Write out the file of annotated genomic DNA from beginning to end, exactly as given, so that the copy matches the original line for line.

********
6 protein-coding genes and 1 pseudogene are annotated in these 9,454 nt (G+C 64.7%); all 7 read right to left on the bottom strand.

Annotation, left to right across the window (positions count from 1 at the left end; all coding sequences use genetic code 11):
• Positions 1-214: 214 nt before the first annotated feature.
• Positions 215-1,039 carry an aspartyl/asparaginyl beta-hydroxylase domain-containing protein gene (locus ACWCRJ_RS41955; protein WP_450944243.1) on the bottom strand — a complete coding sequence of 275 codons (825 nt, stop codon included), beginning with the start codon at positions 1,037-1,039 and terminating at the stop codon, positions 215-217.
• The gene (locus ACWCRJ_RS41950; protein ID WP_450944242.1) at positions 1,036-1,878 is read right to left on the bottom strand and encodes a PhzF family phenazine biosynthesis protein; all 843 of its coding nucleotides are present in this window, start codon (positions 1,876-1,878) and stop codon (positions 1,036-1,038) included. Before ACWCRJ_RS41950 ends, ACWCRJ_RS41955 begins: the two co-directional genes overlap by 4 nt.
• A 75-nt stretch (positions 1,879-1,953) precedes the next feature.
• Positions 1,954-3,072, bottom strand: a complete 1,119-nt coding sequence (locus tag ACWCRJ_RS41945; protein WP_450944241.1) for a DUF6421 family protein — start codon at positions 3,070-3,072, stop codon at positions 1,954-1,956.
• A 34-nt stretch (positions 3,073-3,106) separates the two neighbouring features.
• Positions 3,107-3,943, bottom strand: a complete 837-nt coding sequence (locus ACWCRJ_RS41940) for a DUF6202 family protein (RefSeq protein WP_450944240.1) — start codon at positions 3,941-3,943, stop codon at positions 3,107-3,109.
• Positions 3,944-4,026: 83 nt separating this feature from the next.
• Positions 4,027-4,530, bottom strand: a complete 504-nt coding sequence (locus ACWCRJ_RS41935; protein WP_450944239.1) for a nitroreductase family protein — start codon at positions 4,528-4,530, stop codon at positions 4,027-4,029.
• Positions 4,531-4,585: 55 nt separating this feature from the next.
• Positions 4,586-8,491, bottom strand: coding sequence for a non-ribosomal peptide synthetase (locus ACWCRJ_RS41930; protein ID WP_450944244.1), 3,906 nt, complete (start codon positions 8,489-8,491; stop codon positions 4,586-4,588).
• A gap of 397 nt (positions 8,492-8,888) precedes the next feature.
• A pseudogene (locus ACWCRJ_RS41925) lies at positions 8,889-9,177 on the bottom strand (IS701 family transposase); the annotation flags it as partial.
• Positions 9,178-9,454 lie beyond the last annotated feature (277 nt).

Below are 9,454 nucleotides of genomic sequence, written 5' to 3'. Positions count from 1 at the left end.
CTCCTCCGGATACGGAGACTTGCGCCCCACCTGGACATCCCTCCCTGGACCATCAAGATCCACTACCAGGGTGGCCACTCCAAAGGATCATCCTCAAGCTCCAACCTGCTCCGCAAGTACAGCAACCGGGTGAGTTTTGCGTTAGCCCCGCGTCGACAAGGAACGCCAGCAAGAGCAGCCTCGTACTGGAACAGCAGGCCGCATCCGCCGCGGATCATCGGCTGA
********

6 protein-coding genes and 1 pseudogene are annotated in these 9,454 nt (G+C 64.7%); all 7 read right to left on the bottom strand.

Annotation, left to right across the window (positions count from 1 at the left end; all coding sequences use genetic code 11):
• Positions 1-214: 214 nt before the first annotated feature.
• Positions 215-1,039 carry an aspartyl/asparaginyl beta-hydroxylase domain-containing protein gene (locus ACWCRJ_RS41955; protein WP_450944243.1) on the bottom strand — a complete coding sequence of 275 codons (825 nt, stop codon included), beginning with the start codon at positions 1,037-1,039 and terminating at the stop codon, positions 215-217.
• The gene (locus ACWCRJ_RS41950; protein ID WP_450944242.1) at positions 1,036-1,878 is read right to left on the bottom strand and encodes a PhzF family phenazine biosynthesis protein; all 843 of its coding nucleotides are present in this window, start codon (positions 1,876-1,878) and stop codon (positions 1,036-1,038) included. Before ACWCRJ_RS41950 ends, ACWCRJ_RS41955 begins: the two co-directional genes overlap by 4 nt.
• A 75-nt stretch (positions 1,879-1,953) precedes the next feature.
• Positions 1,954-3,072, bottom strand: a complete 1,119-nt coding sequence (locus tag ACWCRJ_RS41945; protein WP_450944241.1) for a DUF6421 family protein — start codon at positions 3,070-3,072, stop codon at positions 1,954-1,956.
• A 34-nt stretch (positions 3,073-3,106) separates the two neighbouring features.
• Positions 3,107-3,943, bottom strand: a complete 837-nt coding sequence (locus ACWCRJ_RS41940) for a DUF6202 family protein (RefSeq protein WP_450944240.1) — start codon at positions 3,941-3,943, stop codon at positions 3,107-3,109.
• Positions 3,944-4,026: 83 nt separating this feature from the next.
• Positions 4,027-4,530, bottom strand: a complete 504-nt coding sequence (locus ACWCRJ_RS41935; protein WP_450944239.1) for a nitroreductase family protein — start codon at positions 4,528-4,530, stop codon at positions 4,027-4,029.
• Positions 4,531-4,585: 55 nt separating this feature from the next.
• Positions 4,586-8,491, bottom strand: coding sequence for a non-ribosomal peptide synthetase (locus ACWCRJ_RS41930; protein ID WP_450944244.1), 3,906 nt, complete (start codon positions 8,489-8,491; stop codon positions 4,586-4,588).
• A gap of 397 nt (positions 8,492-8,888) precedes the next feature.
• A pseudogene (locus ACWCRJ_RS41925) lies at positions 8,889-9,177 on the bottom strand (IS701 family transposase); the annotation flags it as partial.
• Positions 9,178-9,454 lie beyond the last annotated feature (277 nt).

Below are 9,454 nucleotides of genomic sequence, written 5' to 3'. Positions count from 1 at the left end.
CTCCTCCGGATACGGAGACTTGCGCCCCACCTGGACATCCCTCCCTGGACCATCAAGATCCACTACCAGGGTGGCCACTCCAAAGGATCATCCTCAAGCTCCAACCTGCTCCGCAAGTACAGCAACCGGGTGAGTTTTGCGTTAGCCCCGCGTCGACAAGGAACGCCAGCAAGAGCAGCCTCGTACTGGAACAGCAGGCCGCATCCGCCGCGGATCATCGGCTGA